On the eve of the Lunar New Year, wishing you a HAPPY YEAR OF THE DRAGON. Gong Xi Fa Cai! Gong Hay Fat Choy! 新年快樂
Whether you celebrate Lunar New Year or not, it’s close enough to the actual Western calendar that welcomed its new year only 23 days ago for you to observe this as yet another opportunity to bid adieu to the old and usher in the new. Chinese traditional new year customs include cleaning one’s home, a symbolic sweeping out of the old year to welcome the new year. I only wish I were motivated to do that today. It’s hard when you’re bummed about how the snowstorm and ice foiled our family’s plans to celebrate today with relatives. Boo to winter, snow, ice, sleet….!
So, here I am, unmotivated to do much of anything, and I’m on Twitter. I’ve been slowing getting back up to speed on Twitter these past couple of weeks, and I’ll have to say that if it weren’t for my new iPhone, I wouldn’t be. Yes, the iPhone has actually made it possible for my return to Twitter! Wahoo! So, I am able to tweet before and after work and on weekends, time permitting. With Twitter, I actually get access to some very interesting articles.
The interesting reading I stumbled across was a Time article titled “The Parenting Trap: Why You Shouldn’t Care What Others Think of How You Raise Your Kids” by Bonnie Rochman. It grabbed my intention instantly and got my writing juices flowing…and hence, this blog post. This is a topic very near and dear to my heart. If you’ve been following my blog for a while, you’ll recall that I’ve previously blogged about competitive parenting. You’ll also know that I’ve fessed up many a time about my low self confidence. As I’ve known and as this article confirms, low self confidence (or low self esteem) doesn’t help when you feel that you’re surrounded by judgmental, competitive parents.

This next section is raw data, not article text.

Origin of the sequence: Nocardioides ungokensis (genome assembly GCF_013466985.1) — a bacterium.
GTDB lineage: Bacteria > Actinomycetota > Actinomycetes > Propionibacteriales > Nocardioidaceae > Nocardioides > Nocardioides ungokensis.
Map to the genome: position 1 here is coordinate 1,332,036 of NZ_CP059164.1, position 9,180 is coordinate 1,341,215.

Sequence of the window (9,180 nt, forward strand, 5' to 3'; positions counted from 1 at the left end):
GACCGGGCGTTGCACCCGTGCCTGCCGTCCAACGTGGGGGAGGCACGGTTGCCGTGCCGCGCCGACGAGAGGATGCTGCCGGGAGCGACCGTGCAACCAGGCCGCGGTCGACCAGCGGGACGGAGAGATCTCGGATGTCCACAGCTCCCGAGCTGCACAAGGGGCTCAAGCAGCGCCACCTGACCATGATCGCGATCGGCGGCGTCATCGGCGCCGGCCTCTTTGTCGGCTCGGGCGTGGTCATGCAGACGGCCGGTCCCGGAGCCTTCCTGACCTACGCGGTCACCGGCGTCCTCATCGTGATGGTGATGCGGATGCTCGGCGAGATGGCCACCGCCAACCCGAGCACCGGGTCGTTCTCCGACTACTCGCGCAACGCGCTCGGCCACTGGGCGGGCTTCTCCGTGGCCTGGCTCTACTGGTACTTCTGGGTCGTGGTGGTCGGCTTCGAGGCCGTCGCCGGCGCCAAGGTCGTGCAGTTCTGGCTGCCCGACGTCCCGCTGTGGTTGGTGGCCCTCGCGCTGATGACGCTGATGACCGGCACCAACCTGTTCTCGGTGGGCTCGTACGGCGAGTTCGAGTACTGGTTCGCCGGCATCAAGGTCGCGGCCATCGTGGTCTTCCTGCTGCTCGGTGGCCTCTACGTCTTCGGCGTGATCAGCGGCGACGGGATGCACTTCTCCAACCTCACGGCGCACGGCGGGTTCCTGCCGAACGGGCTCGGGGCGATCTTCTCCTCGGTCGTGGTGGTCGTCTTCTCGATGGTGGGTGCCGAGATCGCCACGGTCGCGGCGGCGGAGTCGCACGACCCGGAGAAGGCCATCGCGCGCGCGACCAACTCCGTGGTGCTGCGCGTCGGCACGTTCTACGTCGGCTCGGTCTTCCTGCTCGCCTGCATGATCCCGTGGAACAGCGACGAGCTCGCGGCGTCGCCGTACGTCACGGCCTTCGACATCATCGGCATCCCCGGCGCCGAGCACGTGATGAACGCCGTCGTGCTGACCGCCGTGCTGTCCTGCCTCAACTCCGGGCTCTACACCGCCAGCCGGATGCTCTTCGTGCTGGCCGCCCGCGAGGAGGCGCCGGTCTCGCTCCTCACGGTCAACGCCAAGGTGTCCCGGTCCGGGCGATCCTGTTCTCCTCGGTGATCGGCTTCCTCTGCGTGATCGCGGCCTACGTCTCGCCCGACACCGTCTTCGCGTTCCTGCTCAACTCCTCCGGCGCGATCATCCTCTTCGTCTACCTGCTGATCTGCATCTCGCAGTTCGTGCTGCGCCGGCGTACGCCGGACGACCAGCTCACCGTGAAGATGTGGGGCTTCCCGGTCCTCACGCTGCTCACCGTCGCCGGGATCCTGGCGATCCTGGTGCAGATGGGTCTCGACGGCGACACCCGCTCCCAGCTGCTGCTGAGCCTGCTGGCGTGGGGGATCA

Who hasn’t worried about what the neighbors think of your chaotic attempt to get everyone out the door in the morning with homework and lunch in tow, or how teachers and other parents might judge the brands of clothing or food you buy?
Being good parents, it seems, is all about balancing these pressures and knowing which ones are worth sweating about. New research finds that having high self-imposed standards can actually be beneficial, while caring what other playground parents think about the stroller you push or your decision to not buy organic milk may in fact undermine your confidence and up your stress levels.
Life, and all that it’s comprised of, is not all black and white with nothing in-between. It’s all different shades. When it comes to parenting, there is no one right approach. It’s not all black and white, and as such, the last thing people should do is pass judgment on others. While you can’t control what other people do, you, my friend, can do yourself a favor if you currently fall under the societal-oriented parenting perfectionist bucket. Stand firm. Don’t let what other people say or do get to you. I know it’s hard. It’s been hard for me. If someone tries to one-up you (the video has some juicy examples), don’t let that bring you down. Don’t think you are less of a parent than they are. Walk away from the situation. Refuse to play the silly one-up game. Plus, who wants to listen to the continued bragging, anyway?
Out with the old you who might crumble and get all bent out of shape over a one-upper or judgmental parent.
In with the new you who would hold your chin up high and–like the 2nd woman in the video–walk away from the situation, maintaining calm and keeping the mantra of “Everyone parents differently. I’m doing a great job. No one’s going to make me feel otherwise.”